Personal Small Business Enterprise

Making the Switch to Office 365: Six Things to Consider

Microsoft’s Office 365 is the latest version of the most venerable suite of productivity tools. And it seems to be winning over users with Microsoft reporting it had more than seven million subscribers in the first quarter of its 2015 fiscal year, up rather sharply from the two million it reported a year prior.

Here are six considerations when comparing Office 365 with its shrink-wrapped version of the past that can help you determine if it’s the right choice for your organization:

1. The move to cloud storage

Perhaps the biggest change to which users need to adapt is that the primary storage location for their files will no longer be the hard drive on their desktop or laptop, or even the fileshare drive on the company server. Rather, their files will now be stored in the cloud; that is, on Microsoft servers accessible via a normal Internet connection.

The key advantage to having your files in the cloud is that they will be accessible to you no matter where you are or what device you’re working on. And if there isn’t an Internet connection available, such as when you’re on a plane, don’t worry – the most current version of any file can be stored on your local drive, and will be synchronized with the cloud when connectivity is restored.

2. Security

The biggest concern raised by remote storage of your company’s potentially confidential information is probably security. And on that front, you can rest easy – Microsoft’s data servers are housed in specialized facilities where both physical and communications security are leading priorities. Files can be encrypted and permissions can be set. Even if someone intercepted a transmission between your device and the cloud, they wouldn’t be able to read it. All told, cloud storage usually delivers a much higher level of protection than most small businesses could afford on their own.

3. The change to a subscription model

Office 365 uses a software-as-a-service (SaaS) business model, but the concept of renting versus owning software has been around for a long time. Most of us have always rented our anti-virus software, for example, and many of us are familiar with SaaS applications such as Salesforce. Other major vendors have made the switch, such as Adobe, which fully converted to a pay-as-you-go model for its Creative Cloud suite of products last year.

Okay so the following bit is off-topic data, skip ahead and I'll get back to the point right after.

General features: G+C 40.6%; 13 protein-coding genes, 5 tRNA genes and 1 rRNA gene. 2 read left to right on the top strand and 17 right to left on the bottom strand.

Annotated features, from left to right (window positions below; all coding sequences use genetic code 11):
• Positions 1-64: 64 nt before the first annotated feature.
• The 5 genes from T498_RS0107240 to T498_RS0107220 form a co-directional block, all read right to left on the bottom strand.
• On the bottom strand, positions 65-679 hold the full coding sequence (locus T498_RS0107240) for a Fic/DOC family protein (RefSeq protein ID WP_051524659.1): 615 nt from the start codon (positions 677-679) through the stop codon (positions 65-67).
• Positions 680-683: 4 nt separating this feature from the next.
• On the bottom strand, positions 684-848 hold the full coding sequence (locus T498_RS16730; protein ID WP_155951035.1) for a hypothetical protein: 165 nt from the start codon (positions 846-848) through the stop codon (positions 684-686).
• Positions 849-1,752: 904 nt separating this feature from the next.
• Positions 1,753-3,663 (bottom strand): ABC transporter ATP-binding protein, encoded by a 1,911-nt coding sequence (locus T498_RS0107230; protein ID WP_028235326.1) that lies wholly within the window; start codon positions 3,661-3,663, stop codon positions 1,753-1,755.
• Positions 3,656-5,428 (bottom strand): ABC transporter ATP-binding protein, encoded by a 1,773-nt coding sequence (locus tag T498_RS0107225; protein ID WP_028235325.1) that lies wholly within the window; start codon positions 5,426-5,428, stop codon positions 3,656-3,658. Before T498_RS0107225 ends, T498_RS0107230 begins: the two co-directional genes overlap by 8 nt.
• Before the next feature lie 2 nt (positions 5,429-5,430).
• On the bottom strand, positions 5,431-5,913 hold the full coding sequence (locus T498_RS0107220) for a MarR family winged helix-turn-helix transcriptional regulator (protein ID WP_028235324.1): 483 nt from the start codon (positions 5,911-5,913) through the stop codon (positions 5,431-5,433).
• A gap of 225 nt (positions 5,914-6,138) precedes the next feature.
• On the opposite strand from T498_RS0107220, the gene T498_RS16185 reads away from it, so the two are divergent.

Buying the shrink-wrapped version will cost more as a one-off purchase, and it won’t deliver many of the added benefits of the subscription version – while Office 365 is cheaper in the short term, but requires a monthly fee for as long as you need it.

4. Introduction of real-time collaboration

Because all your files and your co-workers’ files are stored in the cloud, and changes made to them are synchronized on the fly as you work, it’s a lot easier to share files and work collaboratively with Office 365. Using the freely available Office Online versions of the apps, collaboration can even be done in real time, with everyone able to see each others’ keystrokes as they are being made. The process works a little more slowly on the desktop versions, but it’s still a big step up from emailing files back and forth or managing version control on a fileshare system.

5. Frequency of feature updates

I know I was always reluctant to upgrade to the latest version of Office, less because of the cost of doing so and more because of all the changes in how the applications worked. With Office 365, new features, refinements and security updates are made available gradually, as soon as they are ready, rather than being gathered up and released in a major new release.

6. Device and platform compatibility

If you’re like a growing number of people these days, you’re using at least a couple of devices in addition to your desktop computer. If you want to be able to access your Office files on these new devices, then you’ll favour Office 365. Unlike boxed software products of the past that were designed to work on only one type of computer and one operating system, a single subscription to Office 365 can be used on a Mac or a PC, and on an iPad or Windows tablet. In fact, a single subscription entitles you to use it on up to five different devices.

The bottom line

Deciding which version of Office is better for your organization comes down to how much benefit you will derive from the added functionality of the SaaS version and whether you think it is worth paying an ongoing subscription fee for that functionality. Do you need to access your files any time, anywhere and on multiple devices? Do you and your coworkers often collaborate on the same files? Are higher levels of security and continuous access to new features important to you? If you answer yes to any of these questions, Office 365 might be the perfect choice.

Which version of Office are you using for your business? Let us know why in the comments below.

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